Don Bauder Nov. 25, 2010 @ 1:19 p.m.

Pala has a casino only 38 miles away and there is another casino near Warner. The tribe argues that Warner is sacred land and would never be a suitable setting for a casino. We'll see. Best, Don Bauder


Don Bauder Nov. 27, 2010 @ 4:31 p.m.

There are owners of Warner who agree with you. Best, Don Bauder


esteban8 Nov. 25, 2010 @ 5:46 a.m.

Don, thank you for the excellent article. I have been a quiet WSR owner for 20+ years, diligently paying my monthly assessments until this fall. It has become clear that the place is being kept open for the benefit of the few owners that continue to use it. The same ones who negotiated the ten year deal with Pala (Pala agreed to operate the ranch in the manner that those owners insisted for the next ten years). The current Board and management are totally self-serving; they have abandoned any pretense of fiduciary duty. Unfortunately, there is little doubt that these actions will spawn more lawsuits in the future.


Don Bauder Nov. 25, 2010 @ 1:21 p.m.

More lawsuits would not surprise me. Best, Don Bauder


RanchownerAdvocate Nov. 27, 2010 @ 9:04 p.m.

I recently heard from an Owner that Richard Bye encouraged the Owner to file a small claims action against Mr. Gubler. Mr. Bye still perpetrates his unethical actions against Owners, and should check with legal counsel (Gordon & Rees) before providing ill thought out legal advice as Board President on how to attack Mr. Gubler.

If Bye had an ounce of common sense WSRA would not be in the position it is today. By acting as Jon Goldenbaum and Jim Stilwell's puppet Richard Bye has done a tremendous disservice to Owners and the Public over the past 21 months.

The Association has not had an Annual Meeting with a Board quorum present since 2008, and this year (2010) there was no effort to have an Annual Meeting or Election of Directors... The cabal must have tired of rigging elections and decided it was easier to become a third world junta!

Jim Stilwell recently testified under oath (Vista Courthouse) that he violated the Ranch governing documents - and failed to provide "Due Process" to an Owner (David Barrett). Not the first time for the WSRA Board and Management to violate Ranch CC&R's... Instead of disciplining Jim Stilwell - WSRA spent thousands more challenging Mr. Barrett's small claims win and lost on appeal!!

esteban8 was spot on with several points made above... One has to ask if those in this self serving cabal have any integrity or conscience?

The situation at Warner Springs Ranch is crying out for transparency and closure at the same time!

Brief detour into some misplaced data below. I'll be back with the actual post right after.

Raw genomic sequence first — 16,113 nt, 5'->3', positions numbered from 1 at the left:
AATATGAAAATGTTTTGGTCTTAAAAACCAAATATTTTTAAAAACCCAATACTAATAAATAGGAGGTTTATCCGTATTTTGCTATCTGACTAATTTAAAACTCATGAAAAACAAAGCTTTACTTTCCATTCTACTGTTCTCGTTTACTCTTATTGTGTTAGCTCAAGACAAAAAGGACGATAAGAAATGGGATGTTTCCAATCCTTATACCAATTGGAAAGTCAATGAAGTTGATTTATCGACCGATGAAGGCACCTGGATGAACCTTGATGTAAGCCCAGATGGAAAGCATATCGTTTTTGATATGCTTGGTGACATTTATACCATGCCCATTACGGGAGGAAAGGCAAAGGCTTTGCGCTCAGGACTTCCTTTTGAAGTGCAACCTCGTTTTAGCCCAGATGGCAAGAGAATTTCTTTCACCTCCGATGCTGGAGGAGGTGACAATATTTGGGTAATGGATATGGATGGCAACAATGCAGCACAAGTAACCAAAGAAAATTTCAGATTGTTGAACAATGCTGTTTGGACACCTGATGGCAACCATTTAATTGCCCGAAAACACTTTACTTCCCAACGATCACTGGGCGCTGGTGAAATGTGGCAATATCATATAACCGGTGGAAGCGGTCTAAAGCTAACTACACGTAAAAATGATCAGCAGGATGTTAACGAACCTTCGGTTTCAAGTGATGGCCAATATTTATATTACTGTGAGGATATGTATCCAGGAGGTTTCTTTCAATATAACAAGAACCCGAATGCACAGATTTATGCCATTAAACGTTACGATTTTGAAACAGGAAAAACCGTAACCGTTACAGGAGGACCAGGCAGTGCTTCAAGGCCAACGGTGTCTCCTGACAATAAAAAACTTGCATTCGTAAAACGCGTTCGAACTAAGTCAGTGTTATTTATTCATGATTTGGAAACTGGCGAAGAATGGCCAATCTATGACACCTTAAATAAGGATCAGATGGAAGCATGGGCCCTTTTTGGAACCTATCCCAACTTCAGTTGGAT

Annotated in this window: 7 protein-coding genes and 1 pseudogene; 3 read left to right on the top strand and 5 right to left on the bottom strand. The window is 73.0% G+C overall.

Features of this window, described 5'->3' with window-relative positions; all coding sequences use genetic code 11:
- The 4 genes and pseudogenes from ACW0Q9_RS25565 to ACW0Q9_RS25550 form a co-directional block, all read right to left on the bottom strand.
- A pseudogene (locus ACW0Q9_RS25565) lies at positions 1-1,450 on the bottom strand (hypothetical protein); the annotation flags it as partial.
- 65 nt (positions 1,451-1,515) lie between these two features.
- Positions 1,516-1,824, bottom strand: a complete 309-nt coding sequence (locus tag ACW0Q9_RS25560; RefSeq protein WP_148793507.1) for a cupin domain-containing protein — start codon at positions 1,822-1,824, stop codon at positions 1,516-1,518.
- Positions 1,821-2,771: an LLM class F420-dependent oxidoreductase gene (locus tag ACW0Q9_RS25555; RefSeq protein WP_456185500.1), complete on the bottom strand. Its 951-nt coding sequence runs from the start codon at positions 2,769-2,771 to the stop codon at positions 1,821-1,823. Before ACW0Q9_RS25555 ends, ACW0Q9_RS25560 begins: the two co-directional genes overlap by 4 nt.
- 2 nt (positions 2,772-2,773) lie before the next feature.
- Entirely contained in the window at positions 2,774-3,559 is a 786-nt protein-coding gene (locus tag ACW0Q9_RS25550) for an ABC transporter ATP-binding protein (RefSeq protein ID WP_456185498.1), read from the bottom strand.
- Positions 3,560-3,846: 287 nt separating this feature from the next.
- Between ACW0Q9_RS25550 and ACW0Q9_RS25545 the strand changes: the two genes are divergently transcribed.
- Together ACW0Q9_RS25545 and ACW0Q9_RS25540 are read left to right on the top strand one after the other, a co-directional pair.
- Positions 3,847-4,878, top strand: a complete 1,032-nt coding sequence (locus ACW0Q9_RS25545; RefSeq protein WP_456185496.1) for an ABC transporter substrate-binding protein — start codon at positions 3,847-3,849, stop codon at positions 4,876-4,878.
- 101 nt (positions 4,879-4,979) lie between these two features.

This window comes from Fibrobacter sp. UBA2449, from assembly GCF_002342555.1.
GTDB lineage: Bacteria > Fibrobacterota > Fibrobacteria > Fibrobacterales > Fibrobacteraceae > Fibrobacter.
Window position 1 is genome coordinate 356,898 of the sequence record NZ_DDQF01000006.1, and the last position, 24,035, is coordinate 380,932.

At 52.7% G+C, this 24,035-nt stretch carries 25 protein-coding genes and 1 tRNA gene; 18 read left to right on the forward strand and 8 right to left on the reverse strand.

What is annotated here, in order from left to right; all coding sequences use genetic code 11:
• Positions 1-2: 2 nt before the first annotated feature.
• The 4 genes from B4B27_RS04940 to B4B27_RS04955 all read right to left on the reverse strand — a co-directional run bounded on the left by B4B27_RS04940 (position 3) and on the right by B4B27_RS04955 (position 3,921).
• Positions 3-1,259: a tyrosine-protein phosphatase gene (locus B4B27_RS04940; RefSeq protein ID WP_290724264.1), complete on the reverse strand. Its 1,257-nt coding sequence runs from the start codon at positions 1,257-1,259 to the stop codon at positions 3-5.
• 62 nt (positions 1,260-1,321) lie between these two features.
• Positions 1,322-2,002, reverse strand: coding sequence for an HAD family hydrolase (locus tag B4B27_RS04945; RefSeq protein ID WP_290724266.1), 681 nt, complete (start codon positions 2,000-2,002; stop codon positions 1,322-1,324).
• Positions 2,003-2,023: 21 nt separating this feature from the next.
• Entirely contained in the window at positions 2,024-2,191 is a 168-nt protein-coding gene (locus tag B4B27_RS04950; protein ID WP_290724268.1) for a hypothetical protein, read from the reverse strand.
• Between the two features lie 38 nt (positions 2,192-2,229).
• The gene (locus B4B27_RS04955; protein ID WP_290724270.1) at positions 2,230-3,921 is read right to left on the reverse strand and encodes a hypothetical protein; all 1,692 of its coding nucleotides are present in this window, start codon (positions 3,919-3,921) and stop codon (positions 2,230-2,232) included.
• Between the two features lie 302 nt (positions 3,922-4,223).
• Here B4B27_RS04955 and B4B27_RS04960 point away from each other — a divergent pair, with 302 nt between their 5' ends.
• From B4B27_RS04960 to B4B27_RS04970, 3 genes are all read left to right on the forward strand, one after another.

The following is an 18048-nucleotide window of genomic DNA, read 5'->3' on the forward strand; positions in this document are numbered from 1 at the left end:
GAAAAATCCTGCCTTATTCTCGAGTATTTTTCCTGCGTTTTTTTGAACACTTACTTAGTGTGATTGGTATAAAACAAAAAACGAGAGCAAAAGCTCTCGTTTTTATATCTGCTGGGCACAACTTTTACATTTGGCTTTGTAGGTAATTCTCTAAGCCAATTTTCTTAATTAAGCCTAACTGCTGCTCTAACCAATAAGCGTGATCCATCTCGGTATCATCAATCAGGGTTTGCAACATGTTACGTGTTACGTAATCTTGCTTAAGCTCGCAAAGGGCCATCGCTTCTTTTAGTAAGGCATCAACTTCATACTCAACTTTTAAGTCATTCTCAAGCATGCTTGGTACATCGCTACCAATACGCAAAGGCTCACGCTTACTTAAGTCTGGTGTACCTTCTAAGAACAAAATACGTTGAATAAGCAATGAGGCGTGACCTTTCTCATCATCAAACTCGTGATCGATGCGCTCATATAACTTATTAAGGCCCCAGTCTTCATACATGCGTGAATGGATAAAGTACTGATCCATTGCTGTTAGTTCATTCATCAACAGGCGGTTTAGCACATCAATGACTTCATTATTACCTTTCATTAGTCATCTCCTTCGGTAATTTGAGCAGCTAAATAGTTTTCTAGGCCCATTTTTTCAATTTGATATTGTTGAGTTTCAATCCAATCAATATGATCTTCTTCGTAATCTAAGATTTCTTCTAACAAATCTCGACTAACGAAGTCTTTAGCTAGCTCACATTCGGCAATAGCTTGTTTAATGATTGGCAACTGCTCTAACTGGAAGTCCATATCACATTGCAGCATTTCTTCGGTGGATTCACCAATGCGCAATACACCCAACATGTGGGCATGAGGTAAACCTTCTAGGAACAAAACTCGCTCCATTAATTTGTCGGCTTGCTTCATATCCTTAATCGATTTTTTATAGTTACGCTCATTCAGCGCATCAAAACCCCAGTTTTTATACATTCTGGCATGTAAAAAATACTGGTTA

Don Bauder Nov. 28, 2010 @ 10:34 a.m.

I am aware of Barrett's complaint. Best, Don Bauder


warners1986 Nov. 29, 2010 @ 10:46 a.m.

Nothing has changed with respect to the warring factions within the WSR ownership. It appears that those who are disgruntled continue to voice their hatred for the ranch management because things have not gone their way.

I believe we are closer than ever to resolving and selling WSR to the Pala Band of Mission Indians. WSR is a very special place that begs to be managed by a focussed and stable group. The WSR ownership concept was an experiment that didn’t work, like many other homeowner associations. I, as many, have been a faithful steward of WSR for more than 25 years. I have also worked on the ranch for nearly 23 years. I have seen much first hand and have my own opinions about how the ranch was managed.

These days it is painful to continue paying the $382 per month. But I have a commitment and do not believe anyone will benefit if WSR falls into default or total disrepair. I have to ask those who made their negative comments in the above article whether they are faithful dues paying owners making sure our beloved ranch is cared for during this process.

The sale is a messy work in process. The Title Company has already contacted me twice with requirements to ensure clean title. Many of us have chosen to be part of the solution, and it is most encouraging that the Palas are also willing to work through this process with us.

Think for a moment: Is this not the real path to “peace” between all, laying down our differences and working through the problems in order to sell to the most interested and capable stewards, to bring to a close this chapter of dysfunction on the ranch.

P.S. Most blogs post the most recent comments first????


Don Bauder Dec. 1, 2010 @ 6:45 a.m.

Certainly, a large group hopes that Warner will be sold to Pala. Best, Don Bauder


RanchownerAdvocate Nov. 29, 2010 @ 11:45 a.m.

Warners1986 has posted some thoughtful views, and I would be interested in hearing firsthand some of his/her opinions on how the Ranch was managed during the last 23 years of his/her employment on the property.

The sale is a "messy process" because it has been mismanaged by self serving individuals. I recommend that anyone interested in getting all the facts take the time to read the Douglas Wilson Company's report from 2006/2007. The "interested and capable stewards" warners1986 refers to were ready, willing and able to purchase the ranch over three years ago.

One needs to ask why Owners, and everyone associated with WS Ranch, are still dealing with the dissolution of the Ownership some three years later? Why was the Sales Oversight Committee dissolved in 2009?